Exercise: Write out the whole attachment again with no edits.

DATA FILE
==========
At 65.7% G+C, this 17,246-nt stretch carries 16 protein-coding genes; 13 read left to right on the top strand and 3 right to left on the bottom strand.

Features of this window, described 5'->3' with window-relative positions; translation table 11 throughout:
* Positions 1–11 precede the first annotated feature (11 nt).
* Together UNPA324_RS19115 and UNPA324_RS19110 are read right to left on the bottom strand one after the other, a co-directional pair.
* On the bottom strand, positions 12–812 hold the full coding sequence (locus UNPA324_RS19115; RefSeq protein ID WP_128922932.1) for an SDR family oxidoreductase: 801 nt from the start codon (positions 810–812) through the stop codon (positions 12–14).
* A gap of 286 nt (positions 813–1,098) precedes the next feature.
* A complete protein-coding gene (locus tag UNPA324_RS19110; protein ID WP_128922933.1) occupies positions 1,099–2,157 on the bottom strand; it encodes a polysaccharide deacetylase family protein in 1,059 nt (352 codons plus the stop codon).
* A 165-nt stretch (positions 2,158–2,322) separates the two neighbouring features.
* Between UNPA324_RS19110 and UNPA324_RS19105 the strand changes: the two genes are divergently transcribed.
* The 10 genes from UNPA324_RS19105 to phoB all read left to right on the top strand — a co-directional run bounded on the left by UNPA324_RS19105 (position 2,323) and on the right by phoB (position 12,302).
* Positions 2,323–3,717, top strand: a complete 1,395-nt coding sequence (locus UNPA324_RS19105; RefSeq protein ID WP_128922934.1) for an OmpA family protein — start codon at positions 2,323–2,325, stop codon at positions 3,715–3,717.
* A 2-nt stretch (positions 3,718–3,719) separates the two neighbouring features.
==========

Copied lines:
At 65.7% G+C, this 17,246-nt stretch carries 16 protein-coding genes; 13 read left to right on the top strand and 3 right to left on the bottom strand.

Features of this window, described 5'->3' with window-relative positions; translation table 11 throughout:
* Positions 1–11 precede the first annotated feature (11 nt).
* Together UNPA324_RS19115 and UNPA324_RS19110 are read right to left on the bottom strand one after the other, a co-directional pair.
* On the bottom strand, positions 12–812 hold the full coding sequence (locus UNPA324_RS19115; RefSeq protein ID WP_128922932.1) for an SDR family oxidoreductase: 801 nt from the start codon (positions 810–812) through the stop codon (positions 12–14).
* A gap of 286 nt (positions 813–1,098) precedes the next feature.
* A complete protein-coding gene (locus tag UNPA324_RS19110; protein ID WP_128922933.1) occupies positions 1,099–2,157 on the bottom strand; it encodes a polysaccharide deacetylase family protein in 1,059 nt (352 codons plus the stop codon).
* A 165-nt stretch (positions 2,158–2,322) separates the two neighbouring features.
* Between UNPA324_RS19110 and UNPA324_RS19105 the strand changes: the two genes are divergently transcribed.
* The 10 genes from UNPA324_RS19105 to phoB all read left to right on the top strand — a co-directional run bounded on the left by UNPA324_RS19105 (position 2,323) and on the right by phoB (position 12,302).
* Positions 2,323–3,717, top strand: a complete 1,395-nt coding sequence (locus UNPA324_RS19105; RefSeq protein ID WP_128922934.1) for an OmpA family protein — start codon at positions 2,323–2,325, stop codon at positions 3,715–3,717.
* A 2-nt stretch (positions 3,718–3,719) separates the two neighbouring features.